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(redirected from Bash.Tutorial)

With this bash tutorial the basics of programming in bash are introduced. At the end some (complicated but useful) examples for scientific use are introduced. This tutorial is not yet finished.


Beside the bash there are a bunch of other shells (eg. tsh, chs, tcsh, zsh, ash, psh etc.). Check if you are in the bash.

$ ps
  PID TTY          TIME CMD
12134 pts/5    00:00:00 bash
12490 pts/5    00:00:00 ps

If another shell is currently active, start into the bash:

$ bash

Useful programmes

As this list would be far too long, there is an extra webpage where you can look up some of the most useful programmes:

List of useful bash programmes and commands

Some basic bash


Define a variable

$ var=MPIA

Print a variable on the screen (plus some additional info)

$ echo Insitute: $var

Careful with empty spaces! You have to use quotation marks!

$ var=MPIA Heidelberg
bash: Heidelberg: command not found

There are two different types of quotation marks. The double quotation marks replace variables inside, single quotation marks don't! But you can force special characters like the dollar sign in double quoted environments by using the escape character.

$ echo "$var Heidelberg"
MPIA Heidelberg
$ echo '$var Heidelberg'
$var Heidelberg''
$ echo "\$var Heidelberg"
$var Heidelberg

If no empty space follows the variable you can tell explicitly the variable name by using curly brackets {}

$ echo "Software: ${var}phot"
Software: MPIAphot

You can save terminal output from other programmes into variables using backquotes` ` or $( )

$ var=`ls`
$ echo $var
$ var=$(ls)
$ echo $var

You can also use variables within backquotes

$ type='.pdf'
$ files=`ls *$type`
$ echo $files
thesis.pdf linux.pdf

You can also show all variables currently defined in the open shell. Most of them are system variables and those you defined before.

$ env

Lists and arrays

A list is a string separated by empty spaces

$ list="1 2 3 4 5"
$ echo $list
1 2 3 4 5

An array is defined by encompassing a list with brackets. Elements are accessed by $array[i]. We cannot simply print the whole array with echo $array (this only returns the first element), but we have to explicitly tell the programme what to do. This is done with the @, which means "everything". Attention: The first element of the array is $array[0]! And even more attention: Here I use the syntax "@ ]" with an empty space between the "@" and the "]" because otherwise the Wiki would close the style-sheet-environment. You have to remove the empty space in order to make this valid code!)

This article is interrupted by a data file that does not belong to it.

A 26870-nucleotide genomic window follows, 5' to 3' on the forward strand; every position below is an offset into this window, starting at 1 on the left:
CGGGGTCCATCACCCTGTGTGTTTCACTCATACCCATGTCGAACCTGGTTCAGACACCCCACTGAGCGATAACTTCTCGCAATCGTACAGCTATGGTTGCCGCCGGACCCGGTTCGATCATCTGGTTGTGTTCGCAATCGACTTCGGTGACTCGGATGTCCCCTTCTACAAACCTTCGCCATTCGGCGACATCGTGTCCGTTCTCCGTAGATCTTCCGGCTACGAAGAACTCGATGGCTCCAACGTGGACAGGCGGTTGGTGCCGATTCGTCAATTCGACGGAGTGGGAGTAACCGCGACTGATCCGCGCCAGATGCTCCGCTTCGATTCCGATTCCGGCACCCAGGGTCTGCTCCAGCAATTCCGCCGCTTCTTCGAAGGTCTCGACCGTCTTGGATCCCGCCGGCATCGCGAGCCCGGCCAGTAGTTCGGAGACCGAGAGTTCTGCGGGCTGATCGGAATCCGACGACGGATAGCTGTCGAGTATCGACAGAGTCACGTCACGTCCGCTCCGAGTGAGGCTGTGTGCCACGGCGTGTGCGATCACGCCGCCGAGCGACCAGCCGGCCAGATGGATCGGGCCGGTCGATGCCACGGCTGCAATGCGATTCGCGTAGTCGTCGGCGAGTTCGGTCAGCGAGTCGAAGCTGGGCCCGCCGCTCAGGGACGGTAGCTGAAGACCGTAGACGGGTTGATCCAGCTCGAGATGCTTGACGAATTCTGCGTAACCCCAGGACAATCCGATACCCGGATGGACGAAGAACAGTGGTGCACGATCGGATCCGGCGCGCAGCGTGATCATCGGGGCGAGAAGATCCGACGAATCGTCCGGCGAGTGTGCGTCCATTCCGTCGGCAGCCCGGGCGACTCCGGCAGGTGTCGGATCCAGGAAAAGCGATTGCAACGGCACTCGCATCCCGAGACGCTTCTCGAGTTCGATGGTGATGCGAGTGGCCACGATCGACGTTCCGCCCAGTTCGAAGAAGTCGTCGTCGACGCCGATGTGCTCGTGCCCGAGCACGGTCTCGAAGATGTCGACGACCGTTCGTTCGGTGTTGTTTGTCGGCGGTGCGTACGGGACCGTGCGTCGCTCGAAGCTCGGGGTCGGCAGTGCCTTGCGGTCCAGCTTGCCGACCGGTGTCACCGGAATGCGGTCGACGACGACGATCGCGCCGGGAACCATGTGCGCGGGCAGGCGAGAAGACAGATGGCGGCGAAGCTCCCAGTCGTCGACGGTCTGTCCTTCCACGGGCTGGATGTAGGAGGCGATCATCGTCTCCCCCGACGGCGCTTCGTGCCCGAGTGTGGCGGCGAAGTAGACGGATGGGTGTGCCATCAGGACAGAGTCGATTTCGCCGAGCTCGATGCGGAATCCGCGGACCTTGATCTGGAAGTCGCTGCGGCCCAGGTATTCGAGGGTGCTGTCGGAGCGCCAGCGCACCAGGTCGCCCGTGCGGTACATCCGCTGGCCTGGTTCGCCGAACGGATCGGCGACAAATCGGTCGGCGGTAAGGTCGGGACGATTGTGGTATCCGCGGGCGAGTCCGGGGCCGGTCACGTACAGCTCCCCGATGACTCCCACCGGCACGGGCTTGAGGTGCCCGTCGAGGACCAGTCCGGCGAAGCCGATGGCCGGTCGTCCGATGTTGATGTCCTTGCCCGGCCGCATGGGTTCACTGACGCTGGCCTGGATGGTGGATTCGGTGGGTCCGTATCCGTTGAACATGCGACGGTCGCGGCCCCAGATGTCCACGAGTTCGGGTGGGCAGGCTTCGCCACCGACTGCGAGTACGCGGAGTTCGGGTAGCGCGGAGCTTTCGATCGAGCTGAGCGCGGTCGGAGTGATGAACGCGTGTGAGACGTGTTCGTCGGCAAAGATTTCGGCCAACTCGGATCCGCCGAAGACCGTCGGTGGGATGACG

$ array=(1 2 3 4 5)
$ echo $array
$ echo ${array[@ ]}
1 2 3 4 5
$ echo ${array[1]}

The length of a list can be determined by using the hash #. There is a difference between lists and arrays. For lists the length of the string is returned, for arrays it's the number of elements. (Attention: Here I use the syntax "@ ]" with an empty space between the "@" and the "]" because otherwise the Wiki would close the style-sheet-environment. You have to remove the empty space in order to make this valid code!)

$ echo ${#list}
$ echo ${#array[@ ]}


Mathematics can be done using the double brackets (or also [ ] ). The bash can only do integer operations.

$ echo $((2+4))
$ echo $[2+4]
$ echo $[2*4]
$ echo $[2/4]

The bash can also do floating point operations (but this section does not exist yet - sorry)

Bash scripts

You can write all your commands into an external file and then execute it. Open an editor of your choice and write into the very first line


so that the bash knows how to interpret this script. Then the commands of your choice follow. Save this file (e.g. and give yourself the execution permissions

$ chmod +x

Then execute it

$ ./

Using the bash more efficiently

Everytime you start a new terminal some scripts are automatically executed. The most important one is ~/.bashrc. You can e.g. add some directories to your default path so that you can execute them wherever you want. Open ~/.bashrc in an editor of your choice and add the following line to it. You have to use export in order to make the changes permanent (=after this script ends)

 export PATH=$PATH:/home/mpiauser

After saving and echoing the system-variable $PATH you will find something like this

 echo $PATH

You can write more commands. A useful one is to define some aliases, which are sort of shortcuts for otherwise long commands

 alias work='cd /home/mpiauser/work/data/telescope/70cm/2009-12-01/calibration/'

This means that by simply typing work at the terminal you will go to that directory

Another useful thing to more efficiently use the bash are control keys. By pressing a certain key combination on the terminal prompt you can do very useful things. Here are some examples

 CTRL+A      Go to the beginning of the line
 CTRL+E      Go to the end of the line
 CTRL+D      Logout
 CTRL+C      Terminate the programme that is executed
 CTRL+K      Delete everything after the cursor position
 CTRL+W      Delete the next word
 CTRL+R      Search the history
 CTRL+L      Clears your terminal display (it execute the 'clear' command)

With the 'clear' command you can also clear the display in IDL:

IDL> $clear

A summary of control keys is given here.

Some more basics

Now that you've a bit more experience I'll shock you with some more complicated things.

Redirecting output

You can redirect your terminal output by using ">" or ">>" directly into a file of your choice

$ echo Hello world
Hello world
$ echo Hello world > hello.txt
$ echo How are you? >> hello.txt

Open an editor of your choice and see what is written into the file hello.txt. Careful! The > overwrites existing files! The ">>" appends the text...

You can also redirect your output into the next programme by using the pipe "|". Here bc is a simple calculator which uses the output from the terminal as input for the calculation

$ echo 3+5 | bc

I'm sick of hitting ENTER all the time...

If you want to execute more lines of code at once you can either use the semicolon ";" or the double ampersand "&&"

$ echo Hello; echo World